"When you woke up this morning, what was the first thing you thought of? When you sat up and got out of bed, what was on your mind? If the very first thoughts on your mind were not about yourself, and how you feel, and what is going on with you, then you might have a problem. We prepare ourselves externally to meet the new day, and the world, every day. We shower, we dress, we do our hair and make sure we have our purse or wallet and make sure we don't smell bad, and when we leave the house, we look outward, to what we have to do and who we have to see and what is on our plate for the day. But--do we prepare ourselves internally? Do we make sure our mind and heart and spirit and feelings are "well", before we ask "how are you?" to the business associates, friends and strangers we will meet in this new day? How about, right now, sit yourself down, and have a small conversation, a tete-a-tete as it were, with that person you never talk to who looks at the world through YOUR eyes? I think I need to do that..."How are you, Maureen? How are you feeling today? What do you need today? What's going on in your mind today? Talk to me, Maureen." And then--maybe, after I listen to her, and attend to her needs and wishes, maybe then I can get ready for the other people in my day. But, she has to come first. She lives here."
And that reminded me of another piece of writing I did some years ago. It's a "sermon", actually, one I gave when I attended South Valley Unitarian Universalist Society. And it is something I feel very strongly bears repeating, over and over, until I, and others, get it right... So I found it in my jumble of writings, and I am going to "preach" it again, here. Maybe if I have it out here where I can see it, I will start to remember to do it.
Here we go...Song of the Self. Sit back and listen:
I remember when my children were very young, I was substituting for my six-year-old son’s Sunday School class. The lesson the teacher had prepared was on The Golden Rule, suitably scaled-down to child size. We were talking about the kindness one shows to others, and in the teacher’s notes was the statement “we are here to live for others” which I dutifully read. There was a small pause, and then one tiny girl looked up at me curiously and in a disquietingly clear voice said, “What are the others here for?”
I have given much thought to that statement, over the years, and to the Golden Rule itself, and to many other ways of seeing, ways of living. And I have come to a precarious conclusion. I have concluded that over centuries of so-called enlightened living, we have somehow gotten it wrong, That core ethic, “Do unto others,” which is, in various forms, at the heart of nearly all of the world’s religions, which is the baseline of morality, and even to an extent of civil law, has been grossly misinterpreted, and therefore misapplied, by centuries of well-meaning adherents.
Could this be true? I asked. Could we all have missed it? So… I went looking. And in doing so I realized that we had indeed, all of us as a culture, made errors of emphasis, and therefore errors of interpretation, in this passage.
It is not difficult. It is not arcane. The passage, repeated many many times in many many religious writings, says, “Thou shalt love thy neighbor as thyself.”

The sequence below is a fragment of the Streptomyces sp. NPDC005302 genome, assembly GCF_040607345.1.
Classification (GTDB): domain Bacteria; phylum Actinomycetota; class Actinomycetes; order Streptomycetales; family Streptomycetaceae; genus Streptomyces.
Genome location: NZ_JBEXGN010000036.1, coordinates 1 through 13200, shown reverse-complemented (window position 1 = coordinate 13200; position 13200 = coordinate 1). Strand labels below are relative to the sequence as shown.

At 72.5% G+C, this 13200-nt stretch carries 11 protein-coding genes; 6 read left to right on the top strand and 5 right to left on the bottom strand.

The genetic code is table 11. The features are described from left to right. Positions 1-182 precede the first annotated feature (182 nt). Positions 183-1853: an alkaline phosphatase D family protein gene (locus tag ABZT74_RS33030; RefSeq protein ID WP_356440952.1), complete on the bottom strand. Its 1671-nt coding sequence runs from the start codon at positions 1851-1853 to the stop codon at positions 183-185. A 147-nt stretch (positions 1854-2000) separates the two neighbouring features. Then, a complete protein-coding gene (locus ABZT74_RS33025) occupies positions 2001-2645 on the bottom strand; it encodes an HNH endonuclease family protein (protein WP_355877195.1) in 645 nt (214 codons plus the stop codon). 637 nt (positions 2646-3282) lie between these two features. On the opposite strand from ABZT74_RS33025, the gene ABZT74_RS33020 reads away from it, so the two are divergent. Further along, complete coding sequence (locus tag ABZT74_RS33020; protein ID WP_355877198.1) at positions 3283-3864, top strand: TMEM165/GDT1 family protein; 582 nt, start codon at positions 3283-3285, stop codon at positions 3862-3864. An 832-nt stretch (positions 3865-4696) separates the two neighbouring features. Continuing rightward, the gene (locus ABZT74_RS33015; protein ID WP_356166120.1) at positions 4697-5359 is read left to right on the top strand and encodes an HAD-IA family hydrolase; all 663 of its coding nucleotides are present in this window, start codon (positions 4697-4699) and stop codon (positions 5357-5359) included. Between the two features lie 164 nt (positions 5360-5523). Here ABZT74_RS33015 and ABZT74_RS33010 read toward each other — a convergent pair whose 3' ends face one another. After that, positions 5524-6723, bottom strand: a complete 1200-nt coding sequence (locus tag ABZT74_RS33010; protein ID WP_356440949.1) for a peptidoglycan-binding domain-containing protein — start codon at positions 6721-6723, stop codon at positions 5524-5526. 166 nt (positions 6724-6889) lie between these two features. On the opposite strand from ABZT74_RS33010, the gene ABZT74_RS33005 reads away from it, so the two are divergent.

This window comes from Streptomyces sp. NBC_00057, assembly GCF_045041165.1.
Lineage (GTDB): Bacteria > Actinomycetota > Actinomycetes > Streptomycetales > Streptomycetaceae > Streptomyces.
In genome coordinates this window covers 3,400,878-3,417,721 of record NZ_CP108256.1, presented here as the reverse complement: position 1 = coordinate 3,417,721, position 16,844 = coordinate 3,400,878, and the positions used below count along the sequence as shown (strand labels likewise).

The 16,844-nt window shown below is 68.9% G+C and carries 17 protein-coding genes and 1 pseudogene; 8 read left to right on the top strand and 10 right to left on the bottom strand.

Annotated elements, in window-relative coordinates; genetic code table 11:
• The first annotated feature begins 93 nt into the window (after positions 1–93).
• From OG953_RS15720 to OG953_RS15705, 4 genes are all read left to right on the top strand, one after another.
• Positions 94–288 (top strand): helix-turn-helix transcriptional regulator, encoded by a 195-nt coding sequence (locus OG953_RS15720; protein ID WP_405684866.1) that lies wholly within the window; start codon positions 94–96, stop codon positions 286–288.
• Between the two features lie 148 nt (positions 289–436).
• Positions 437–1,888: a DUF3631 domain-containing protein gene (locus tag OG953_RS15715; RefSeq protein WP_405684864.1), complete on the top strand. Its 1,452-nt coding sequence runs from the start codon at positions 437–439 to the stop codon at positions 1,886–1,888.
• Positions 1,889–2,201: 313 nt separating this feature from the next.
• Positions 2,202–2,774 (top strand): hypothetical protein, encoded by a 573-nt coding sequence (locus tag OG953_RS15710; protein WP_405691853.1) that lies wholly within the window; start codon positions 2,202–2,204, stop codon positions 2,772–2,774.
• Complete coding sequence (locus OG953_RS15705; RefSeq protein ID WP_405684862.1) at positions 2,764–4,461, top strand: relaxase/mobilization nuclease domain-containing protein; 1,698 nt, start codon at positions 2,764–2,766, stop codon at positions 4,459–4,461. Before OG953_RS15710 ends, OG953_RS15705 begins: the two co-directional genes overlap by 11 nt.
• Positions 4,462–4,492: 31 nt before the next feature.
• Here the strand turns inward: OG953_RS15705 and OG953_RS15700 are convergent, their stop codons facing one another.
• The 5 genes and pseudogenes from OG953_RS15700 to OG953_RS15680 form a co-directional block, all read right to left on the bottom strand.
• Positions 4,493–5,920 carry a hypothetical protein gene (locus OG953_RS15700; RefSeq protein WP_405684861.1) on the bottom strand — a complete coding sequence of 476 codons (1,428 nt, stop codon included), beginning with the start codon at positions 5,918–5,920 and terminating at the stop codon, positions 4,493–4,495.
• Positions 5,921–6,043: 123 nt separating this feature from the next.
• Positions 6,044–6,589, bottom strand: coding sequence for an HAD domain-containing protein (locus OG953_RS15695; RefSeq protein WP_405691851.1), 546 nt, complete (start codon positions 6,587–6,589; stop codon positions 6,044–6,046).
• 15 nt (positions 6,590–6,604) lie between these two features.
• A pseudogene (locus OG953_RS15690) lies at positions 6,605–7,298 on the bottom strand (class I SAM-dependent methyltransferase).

AS thyself. Not INSTEAD OF thyself. Not BEFORE, or BETTER THAN, thyself. The passage is further clarified in the 5th chapter of Ephesians, where it is said, “For what man ever yet hated his own flesh, but nourisheth it and cherisheth it.?” And in Pagan parlance, there is the Church of All Worlds' dictum, "Thou Art God. Thou Art Goddess" reminding us that we are sacred. Our Selves are wholly holy....hmmm....
And I thought about that. It was a revelation. God/dess wanted me to love myself. His, and Her, standard for how much I owed to my neighbor was based on how much I loved myself, no more, no less. And so I began to think. Did I love myself? And how was I to know?
You all realize, of course, that the word “Selfish” has been made one of the most profound insults in our culture. It is bred out of us from the time we are infants, that natural desire to be good to the self. We tell our very small children to give the truck to Johnny, even if they want to play with it themselves. We teach our preschoolers to wait to be served last, even if they come to the table hungry. Our grade-school children are taught that it is rude to ask for something, and that they must wait until it is offered to them by their hostess. We go so far as to teach high-schoolers that when they write an essay they are to write it in the third person, not using the word “I”. And when we reach the age of dating and thinking about making life decisions about partnering, we evaluate potential mates partly on their ability to be unselfish. The most scathing thing we can call someone is “self-centered” or “self-focused,” and a girl will easily dismiss a boy with the offhand comment, “It’s all about him.” When we look at parenting, one of our highest terms of praise for another is, “S/he is selfless.” There is an oft-repeated aphorism, “A mother is the person at the table who, on seeing that there are three pieces of pie for four people, asserts confidently that she never did have much use for pie.” We apologize for reading a book just because we want to when there is laundry to be done, for taking a day off work if we are not ill. We defer to others to such a degree that often when asked what WE want, our response is “I don’t know.” Our culture has effectively eradicated the concept of love of the Self, or marginalized it to the point of sinfulness. We have pretty much retranslated the Golden Rule, in practice, so that it now reads, “Love thy neighbor INSTEAD OF thyself.” And if we looked within, frankly and steadily, many of us would realize that we do NOT love ourselves, not at all. Many of us don’t even LIKE that person in the mirror.